Dr. Vilma Balmaceda, director of Nyack’s Center for Scholarship and Global Engagement (CSGE) recently shared the following report submitted on the September 10 event co-sponsored by CSGE and the Ancient Judaism and Christian Origins Department.
“Do you have what it takes to attain life in the world to come?” Jesus’ answer to this question may be one of Christian theology’s most abandoned topics, yet it was the focal point of the Ancient Judaism/Center for Scholarship and Global Engagement panel discussion held on the New York City campus recently.
At the panel, Professor George Kohler, Ph.D. of Bar Ilan University (Israel) (above, standing), and Professor Jeffrey García, Ph.D.c., (above, seated with Constance Diggs, AJCO program coordinator) of Nyack College dialogued with Nyack students and faculty, tracing the Old and New Testament principles on poverty, justice, and charity back to its roots in Judaism, appealing to literature from the Old and New Testaments, rabbinic law, and Jewish and Christian theology, respectively.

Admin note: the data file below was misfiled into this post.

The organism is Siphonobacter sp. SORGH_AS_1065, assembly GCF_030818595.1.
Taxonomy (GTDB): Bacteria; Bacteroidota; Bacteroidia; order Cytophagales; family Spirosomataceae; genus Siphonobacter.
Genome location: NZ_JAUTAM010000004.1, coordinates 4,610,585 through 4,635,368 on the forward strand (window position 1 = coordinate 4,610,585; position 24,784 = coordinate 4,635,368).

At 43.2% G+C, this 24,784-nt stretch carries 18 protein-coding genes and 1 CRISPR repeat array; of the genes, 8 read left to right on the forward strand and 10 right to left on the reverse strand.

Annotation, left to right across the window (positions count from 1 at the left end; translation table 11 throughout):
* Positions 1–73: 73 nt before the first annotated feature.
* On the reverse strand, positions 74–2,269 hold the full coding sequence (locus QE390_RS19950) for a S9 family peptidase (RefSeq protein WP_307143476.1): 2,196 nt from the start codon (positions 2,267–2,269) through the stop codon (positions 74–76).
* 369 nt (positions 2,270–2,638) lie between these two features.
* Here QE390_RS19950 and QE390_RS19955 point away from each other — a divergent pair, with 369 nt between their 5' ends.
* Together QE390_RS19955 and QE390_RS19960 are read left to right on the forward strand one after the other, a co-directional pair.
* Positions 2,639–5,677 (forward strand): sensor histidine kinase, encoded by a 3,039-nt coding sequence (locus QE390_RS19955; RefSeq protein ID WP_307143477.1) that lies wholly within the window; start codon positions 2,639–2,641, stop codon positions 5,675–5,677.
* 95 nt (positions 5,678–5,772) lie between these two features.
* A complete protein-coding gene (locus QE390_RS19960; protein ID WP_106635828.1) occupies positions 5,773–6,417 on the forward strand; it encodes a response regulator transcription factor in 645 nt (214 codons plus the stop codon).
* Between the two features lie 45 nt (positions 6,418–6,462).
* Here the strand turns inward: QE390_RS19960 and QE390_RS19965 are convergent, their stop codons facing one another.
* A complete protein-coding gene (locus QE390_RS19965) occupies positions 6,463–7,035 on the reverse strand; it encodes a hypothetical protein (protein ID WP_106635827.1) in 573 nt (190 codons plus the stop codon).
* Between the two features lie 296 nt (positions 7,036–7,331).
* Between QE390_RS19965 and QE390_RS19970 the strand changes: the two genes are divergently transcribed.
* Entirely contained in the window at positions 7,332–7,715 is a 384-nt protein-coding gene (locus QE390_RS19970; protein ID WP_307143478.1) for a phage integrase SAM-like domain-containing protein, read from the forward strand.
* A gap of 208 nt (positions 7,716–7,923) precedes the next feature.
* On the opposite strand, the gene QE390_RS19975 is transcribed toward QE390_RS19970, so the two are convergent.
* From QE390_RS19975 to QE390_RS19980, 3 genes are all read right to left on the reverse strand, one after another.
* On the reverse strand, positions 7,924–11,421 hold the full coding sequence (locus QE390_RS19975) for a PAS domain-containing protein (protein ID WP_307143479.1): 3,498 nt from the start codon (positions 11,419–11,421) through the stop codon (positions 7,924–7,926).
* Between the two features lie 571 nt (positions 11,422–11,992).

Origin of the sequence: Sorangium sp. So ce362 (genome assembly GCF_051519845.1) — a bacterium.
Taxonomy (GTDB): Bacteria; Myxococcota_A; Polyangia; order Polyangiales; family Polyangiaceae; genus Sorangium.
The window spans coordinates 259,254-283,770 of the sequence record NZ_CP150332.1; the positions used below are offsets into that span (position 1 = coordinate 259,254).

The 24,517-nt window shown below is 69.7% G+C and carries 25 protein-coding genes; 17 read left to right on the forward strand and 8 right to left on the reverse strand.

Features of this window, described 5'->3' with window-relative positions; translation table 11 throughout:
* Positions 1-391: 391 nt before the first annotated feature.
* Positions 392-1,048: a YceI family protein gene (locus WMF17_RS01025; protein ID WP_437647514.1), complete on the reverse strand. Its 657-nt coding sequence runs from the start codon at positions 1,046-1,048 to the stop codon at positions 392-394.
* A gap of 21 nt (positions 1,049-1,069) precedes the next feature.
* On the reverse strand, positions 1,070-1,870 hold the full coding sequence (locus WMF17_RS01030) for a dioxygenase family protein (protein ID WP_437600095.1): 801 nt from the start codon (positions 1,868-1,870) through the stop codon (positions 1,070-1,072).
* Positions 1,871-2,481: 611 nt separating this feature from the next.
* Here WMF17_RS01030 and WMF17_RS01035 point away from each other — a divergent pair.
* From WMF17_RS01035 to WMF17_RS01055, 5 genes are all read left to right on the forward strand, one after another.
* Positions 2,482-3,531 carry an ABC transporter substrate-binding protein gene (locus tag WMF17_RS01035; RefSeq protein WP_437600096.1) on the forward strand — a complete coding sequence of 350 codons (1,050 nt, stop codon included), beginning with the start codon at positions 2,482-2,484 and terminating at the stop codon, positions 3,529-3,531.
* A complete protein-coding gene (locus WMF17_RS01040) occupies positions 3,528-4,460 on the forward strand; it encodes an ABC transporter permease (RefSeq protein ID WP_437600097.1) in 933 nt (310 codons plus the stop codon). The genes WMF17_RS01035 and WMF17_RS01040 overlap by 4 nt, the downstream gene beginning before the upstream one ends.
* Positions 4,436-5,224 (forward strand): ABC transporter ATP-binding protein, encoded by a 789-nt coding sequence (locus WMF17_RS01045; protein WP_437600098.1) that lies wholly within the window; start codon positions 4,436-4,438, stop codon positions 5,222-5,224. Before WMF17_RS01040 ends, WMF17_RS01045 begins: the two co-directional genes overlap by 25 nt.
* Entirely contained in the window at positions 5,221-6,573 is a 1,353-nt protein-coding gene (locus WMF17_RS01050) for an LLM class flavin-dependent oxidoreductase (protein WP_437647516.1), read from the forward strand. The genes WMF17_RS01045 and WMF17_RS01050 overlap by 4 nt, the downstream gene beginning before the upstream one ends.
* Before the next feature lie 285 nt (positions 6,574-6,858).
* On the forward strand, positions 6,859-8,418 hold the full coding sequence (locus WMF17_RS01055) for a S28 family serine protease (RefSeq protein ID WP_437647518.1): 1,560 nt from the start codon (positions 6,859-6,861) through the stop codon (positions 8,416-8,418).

The opening paraphrase above is extracted from the commonly known parable of the rich young ruler. “Teacher, what good thing must I do to get eternal life?” Jesus finalizes hi answer with, “If you want to be perfect, go, sell your possessions and give to the poor, and you will have treasure in heaven.”
Caring for the poor should be an integral part of the discussion about observing God’s commandments, yet this topic tends to be largely neglected. “Even the pioneering studies…have overlooked the manner in which giving to the poor functions in Jesus’ view of the Jewish law,” said Prof. García.
Can it be that Christians neglect to help the neglected? While the demands of justice and charity might not have been a critical concern for most Evangelical Christians in North America in the last decades, according to Dr. Kohler, charity and particularly the justice (tsedaqah) principle of caring for the poor, constitutes a fundamental pillar of Jewish theology. A failure to care for the poor is equivalent to idolatry, and therefore, a violation of the law. The social question is fundamentally a spiritual question.